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Reconstruction and the Supreme Court

 

For each case answer the questions that follow you may want to use the following sources:

 

1.      Links provided

2.      Your textbook pgs.465-466

 

Ex Parte Milligan 1 point

 

a. What was the historical background of the case?

b. What did the court decide?

c. What was the significance of the decision with respect to Reconstruction?

 

Texas v. White 2 points

 

a. What was the historical background of the case?

b. What did the court decide?

c. What was the significance of the decision?

 

Slaughterhouse Cases 1 point

 

a. What was the historical background of the case?

b. What did the court decide?

c. What was the significance of the decision with respect to the 14th amendment?

 

Cruikshank v. U.S. 3 points

 

a. What was the historical background of the case?

b. What did the court decide?

c. What was the significance of the decision with respect to the 14th?

 

U.S. v. Reese 3 points

 

a. What was the historical background of the case?

b. What did the court decide?

c. What was the significance of the decision with respect to the 15th amendment?

 

Plessey v. Ferguson 3 points

 

a. What was the historical background of the case?

b. What did the court decide?

c. What was the significance of the decision with respect to the 14th amendment?

 

 

 

 

 

 

 

 

 

Additional Information

 

Cruikshank v. U.S. [92 US 542]

 

But a state and the federal government each has citizens of its own, and the same person may be at the same time a citizen of the United States and a citizen of a state. The government of the United States can neither grant nor secure to its citizens rights or privileges which are not expressly or by implication placed under its jurisdiction. All that cannot be so granted or secured are left to the exclusive protection of the states. U.S. vs Cruikshank, 92 U.S. 542, 23 L Ed 588 [Black's Law Dictionary, fourth edition] http://sovereignandfree.com/articles1.html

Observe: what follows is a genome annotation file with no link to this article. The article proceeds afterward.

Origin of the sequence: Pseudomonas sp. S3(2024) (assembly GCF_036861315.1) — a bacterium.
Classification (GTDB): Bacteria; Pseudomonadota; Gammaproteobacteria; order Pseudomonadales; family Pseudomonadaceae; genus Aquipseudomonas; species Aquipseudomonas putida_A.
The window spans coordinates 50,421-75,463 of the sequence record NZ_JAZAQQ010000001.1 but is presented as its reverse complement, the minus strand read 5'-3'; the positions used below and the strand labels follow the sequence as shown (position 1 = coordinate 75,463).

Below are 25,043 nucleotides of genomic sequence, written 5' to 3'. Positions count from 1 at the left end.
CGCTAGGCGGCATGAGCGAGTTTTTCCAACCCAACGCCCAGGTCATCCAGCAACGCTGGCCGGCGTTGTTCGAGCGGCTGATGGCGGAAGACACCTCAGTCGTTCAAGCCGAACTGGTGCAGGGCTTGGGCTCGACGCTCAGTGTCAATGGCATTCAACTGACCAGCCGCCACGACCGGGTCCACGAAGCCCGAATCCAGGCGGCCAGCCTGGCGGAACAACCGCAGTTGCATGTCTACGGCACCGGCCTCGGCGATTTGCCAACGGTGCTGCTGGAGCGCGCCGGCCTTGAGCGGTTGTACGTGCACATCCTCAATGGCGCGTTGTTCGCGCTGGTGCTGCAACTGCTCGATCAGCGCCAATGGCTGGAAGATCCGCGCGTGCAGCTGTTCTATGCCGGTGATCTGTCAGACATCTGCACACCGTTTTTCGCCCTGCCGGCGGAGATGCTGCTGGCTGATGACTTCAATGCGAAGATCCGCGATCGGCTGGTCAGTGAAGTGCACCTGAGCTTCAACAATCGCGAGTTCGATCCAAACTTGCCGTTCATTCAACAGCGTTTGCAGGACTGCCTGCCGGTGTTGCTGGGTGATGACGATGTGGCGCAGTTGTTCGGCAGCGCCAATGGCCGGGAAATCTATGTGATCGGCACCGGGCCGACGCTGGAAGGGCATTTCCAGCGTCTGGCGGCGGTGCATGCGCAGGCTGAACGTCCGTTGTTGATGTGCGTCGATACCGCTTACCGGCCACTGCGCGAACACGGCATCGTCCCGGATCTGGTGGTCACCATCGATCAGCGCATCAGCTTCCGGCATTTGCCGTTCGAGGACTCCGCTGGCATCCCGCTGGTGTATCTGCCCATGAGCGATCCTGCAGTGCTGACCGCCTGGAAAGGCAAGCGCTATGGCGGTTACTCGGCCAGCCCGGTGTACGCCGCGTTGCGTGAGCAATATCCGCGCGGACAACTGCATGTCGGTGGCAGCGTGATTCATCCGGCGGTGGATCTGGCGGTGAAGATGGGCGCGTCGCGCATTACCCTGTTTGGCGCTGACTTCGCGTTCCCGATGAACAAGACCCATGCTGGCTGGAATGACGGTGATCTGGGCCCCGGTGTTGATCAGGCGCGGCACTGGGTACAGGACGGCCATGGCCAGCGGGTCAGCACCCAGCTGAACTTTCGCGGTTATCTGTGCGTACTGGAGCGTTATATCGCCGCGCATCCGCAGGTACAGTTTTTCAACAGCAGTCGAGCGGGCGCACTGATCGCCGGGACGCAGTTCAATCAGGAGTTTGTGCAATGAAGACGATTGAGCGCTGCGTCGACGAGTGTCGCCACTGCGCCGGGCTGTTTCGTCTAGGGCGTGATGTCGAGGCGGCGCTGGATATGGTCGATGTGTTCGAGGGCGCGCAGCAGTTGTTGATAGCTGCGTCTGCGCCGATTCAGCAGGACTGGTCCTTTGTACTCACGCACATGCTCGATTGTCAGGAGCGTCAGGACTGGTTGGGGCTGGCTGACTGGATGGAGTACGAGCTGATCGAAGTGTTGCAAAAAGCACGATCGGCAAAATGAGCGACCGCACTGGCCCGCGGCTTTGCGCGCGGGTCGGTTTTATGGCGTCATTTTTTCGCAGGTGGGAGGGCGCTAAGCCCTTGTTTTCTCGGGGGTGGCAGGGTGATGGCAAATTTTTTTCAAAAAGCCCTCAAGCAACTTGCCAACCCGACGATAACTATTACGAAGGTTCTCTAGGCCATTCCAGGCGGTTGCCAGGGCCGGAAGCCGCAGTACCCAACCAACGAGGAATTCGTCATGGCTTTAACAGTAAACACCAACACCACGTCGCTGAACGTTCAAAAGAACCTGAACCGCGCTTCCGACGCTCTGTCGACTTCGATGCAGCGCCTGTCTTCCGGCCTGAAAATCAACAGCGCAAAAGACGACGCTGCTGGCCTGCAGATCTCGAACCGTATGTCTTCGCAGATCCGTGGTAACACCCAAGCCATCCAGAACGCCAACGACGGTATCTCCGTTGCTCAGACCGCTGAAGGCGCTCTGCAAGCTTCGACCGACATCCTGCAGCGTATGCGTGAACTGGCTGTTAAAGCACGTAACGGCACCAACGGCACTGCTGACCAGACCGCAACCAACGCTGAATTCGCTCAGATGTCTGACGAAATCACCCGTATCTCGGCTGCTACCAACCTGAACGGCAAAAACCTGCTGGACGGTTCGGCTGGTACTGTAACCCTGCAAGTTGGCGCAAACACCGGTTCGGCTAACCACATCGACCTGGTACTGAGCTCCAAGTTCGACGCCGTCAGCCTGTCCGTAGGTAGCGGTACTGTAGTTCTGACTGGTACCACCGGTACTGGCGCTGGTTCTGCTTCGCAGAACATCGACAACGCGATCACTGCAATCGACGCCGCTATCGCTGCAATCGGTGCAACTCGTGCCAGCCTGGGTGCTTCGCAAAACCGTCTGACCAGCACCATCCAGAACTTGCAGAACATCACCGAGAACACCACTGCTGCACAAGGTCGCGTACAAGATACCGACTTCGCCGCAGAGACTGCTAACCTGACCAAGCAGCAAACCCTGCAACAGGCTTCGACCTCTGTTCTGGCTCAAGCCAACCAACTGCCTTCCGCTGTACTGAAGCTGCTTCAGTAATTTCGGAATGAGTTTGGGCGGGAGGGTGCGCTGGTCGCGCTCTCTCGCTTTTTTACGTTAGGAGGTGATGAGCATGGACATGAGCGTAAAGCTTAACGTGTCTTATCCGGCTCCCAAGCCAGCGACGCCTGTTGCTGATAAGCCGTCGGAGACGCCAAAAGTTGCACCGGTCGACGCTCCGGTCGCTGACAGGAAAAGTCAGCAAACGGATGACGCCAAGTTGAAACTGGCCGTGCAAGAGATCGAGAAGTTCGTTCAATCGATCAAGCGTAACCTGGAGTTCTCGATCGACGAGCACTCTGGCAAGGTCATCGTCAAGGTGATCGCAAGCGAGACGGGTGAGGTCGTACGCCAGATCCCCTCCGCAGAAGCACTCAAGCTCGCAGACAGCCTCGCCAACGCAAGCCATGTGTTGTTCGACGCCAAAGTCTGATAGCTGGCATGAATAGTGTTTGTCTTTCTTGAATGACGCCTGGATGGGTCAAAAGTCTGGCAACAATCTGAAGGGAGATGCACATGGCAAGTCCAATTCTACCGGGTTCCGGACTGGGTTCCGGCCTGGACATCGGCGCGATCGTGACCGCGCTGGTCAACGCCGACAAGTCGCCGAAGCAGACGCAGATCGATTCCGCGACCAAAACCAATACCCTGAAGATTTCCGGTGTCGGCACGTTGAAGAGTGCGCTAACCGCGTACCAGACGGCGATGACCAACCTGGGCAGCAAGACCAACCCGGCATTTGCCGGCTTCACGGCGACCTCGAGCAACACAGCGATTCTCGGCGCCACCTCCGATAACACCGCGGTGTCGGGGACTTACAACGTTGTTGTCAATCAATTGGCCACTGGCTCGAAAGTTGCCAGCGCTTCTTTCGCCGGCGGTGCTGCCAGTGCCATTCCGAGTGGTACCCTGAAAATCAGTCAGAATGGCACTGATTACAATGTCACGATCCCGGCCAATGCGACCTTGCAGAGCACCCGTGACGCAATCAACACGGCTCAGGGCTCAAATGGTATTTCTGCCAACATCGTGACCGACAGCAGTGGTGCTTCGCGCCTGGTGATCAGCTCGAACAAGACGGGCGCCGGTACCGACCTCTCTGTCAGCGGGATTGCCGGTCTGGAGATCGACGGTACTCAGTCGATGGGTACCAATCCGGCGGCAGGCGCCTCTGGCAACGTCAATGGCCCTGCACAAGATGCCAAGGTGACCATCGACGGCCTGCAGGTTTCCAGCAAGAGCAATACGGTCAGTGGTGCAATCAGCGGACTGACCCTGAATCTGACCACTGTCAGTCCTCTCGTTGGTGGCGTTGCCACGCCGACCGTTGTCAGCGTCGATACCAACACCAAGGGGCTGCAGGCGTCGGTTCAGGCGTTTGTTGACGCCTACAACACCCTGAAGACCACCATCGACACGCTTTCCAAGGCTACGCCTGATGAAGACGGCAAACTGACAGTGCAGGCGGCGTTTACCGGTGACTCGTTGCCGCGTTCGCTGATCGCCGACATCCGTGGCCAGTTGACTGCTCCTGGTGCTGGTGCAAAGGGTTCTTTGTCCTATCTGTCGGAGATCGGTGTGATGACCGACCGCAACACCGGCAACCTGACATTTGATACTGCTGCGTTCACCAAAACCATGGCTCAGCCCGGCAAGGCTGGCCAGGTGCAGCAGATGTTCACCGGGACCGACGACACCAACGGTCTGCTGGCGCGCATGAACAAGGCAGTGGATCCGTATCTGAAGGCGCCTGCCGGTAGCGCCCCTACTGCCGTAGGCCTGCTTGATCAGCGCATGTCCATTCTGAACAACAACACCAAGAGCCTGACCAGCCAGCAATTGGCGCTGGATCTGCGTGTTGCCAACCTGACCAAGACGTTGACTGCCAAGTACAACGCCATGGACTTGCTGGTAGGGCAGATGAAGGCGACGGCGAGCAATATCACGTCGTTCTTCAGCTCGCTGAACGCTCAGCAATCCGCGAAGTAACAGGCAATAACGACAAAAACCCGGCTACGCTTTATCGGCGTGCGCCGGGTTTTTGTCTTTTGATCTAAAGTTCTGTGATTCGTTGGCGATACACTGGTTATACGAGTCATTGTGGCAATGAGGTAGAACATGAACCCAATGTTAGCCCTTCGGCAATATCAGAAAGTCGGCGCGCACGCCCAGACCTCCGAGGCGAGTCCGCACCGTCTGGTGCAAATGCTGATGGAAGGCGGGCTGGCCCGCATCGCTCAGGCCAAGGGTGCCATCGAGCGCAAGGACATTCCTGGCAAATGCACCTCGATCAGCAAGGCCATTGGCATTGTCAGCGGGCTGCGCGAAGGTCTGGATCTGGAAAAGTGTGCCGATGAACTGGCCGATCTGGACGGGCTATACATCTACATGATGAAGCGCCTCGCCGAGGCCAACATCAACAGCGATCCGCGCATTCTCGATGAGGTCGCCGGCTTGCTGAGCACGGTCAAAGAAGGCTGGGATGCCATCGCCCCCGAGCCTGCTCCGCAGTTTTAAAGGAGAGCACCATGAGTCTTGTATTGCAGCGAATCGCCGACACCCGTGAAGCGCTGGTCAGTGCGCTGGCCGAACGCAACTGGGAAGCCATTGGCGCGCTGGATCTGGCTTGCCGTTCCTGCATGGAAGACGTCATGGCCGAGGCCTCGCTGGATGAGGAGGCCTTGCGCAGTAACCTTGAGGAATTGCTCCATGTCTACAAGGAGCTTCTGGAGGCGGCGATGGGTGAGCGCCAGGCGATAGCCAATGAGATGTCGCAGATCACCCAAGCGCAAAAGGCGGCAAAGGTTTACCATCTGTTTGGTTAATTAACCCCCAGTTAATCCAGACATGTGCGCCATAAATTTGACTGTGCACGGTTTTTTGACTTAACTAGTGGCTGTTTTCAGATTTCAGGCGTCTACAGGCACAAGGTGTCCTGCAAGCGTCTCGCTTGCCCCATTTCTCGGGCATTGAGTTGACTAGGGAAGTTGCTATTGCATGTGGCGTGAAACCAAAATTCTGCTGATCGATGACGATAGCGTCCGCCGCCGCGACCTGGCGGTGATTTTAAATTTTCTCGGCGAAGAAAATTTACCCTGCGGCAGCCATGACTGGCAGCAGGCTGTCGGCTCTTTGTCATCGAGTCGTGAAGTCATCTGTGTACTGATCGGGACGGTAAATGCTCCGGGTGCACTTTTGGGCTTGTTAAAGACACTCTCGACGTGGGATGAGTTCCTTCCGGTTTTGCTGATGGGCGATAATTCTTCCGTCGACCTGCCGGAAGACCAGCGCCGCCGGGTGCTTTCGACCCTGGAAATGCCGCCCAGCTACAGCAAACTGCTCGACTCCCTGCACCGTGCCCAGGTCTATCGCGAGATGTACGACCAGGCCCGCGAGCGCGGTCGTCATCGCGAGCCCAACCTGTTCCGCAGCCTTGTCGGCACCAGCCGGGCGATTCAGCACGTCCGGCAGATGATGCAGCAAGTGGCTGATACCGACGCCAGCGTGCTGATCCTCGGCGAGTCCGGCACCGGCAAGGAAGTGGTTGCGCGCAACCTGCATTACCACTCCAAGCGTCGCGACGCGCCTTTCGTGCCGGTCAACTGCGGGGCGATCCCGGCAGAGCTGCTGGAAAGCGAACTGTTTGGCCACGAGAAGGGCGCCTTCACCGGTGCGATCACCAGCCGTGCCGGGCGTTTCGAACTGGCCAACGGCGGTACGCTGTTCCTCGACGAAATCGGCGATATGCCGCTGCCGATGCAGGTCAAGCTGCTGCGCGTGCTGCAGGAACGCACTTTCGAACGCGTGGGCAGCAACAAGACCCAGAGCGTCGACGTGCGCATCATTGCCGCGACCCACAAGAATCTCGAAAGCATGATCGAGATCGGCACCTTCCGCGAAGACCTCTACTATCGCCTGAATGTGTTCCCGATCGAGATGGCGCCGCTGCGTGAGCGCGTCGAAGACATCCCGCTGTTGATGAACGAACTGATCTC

The right of the people peaceably to assemble for the purpose of petitioning Congress for a redress of grievances, or for any thing else connected with the powers or the duties of the national government, is an attribute of national citizenship, and, as such, under the protection of, and guaranteed by, the United States. The very idea of a government, republican in form, implies a right on the part of its citizens to meet peaceably for consultation in respect to public affairs and to petition for a redress of grievances. If it had been alleged in [92 U.S. 542, 553] these counts that the object of the defendants was to prevent a meeting for such a purpose, the case would have been within the statute, and within the scope of the sovereignty of the United States. Such, however, is not the case. The offence, as stated in the indictment, will be made out, if it be shown that the object of the conspiracy was to prevent a meeting for any lawful purpose whatever.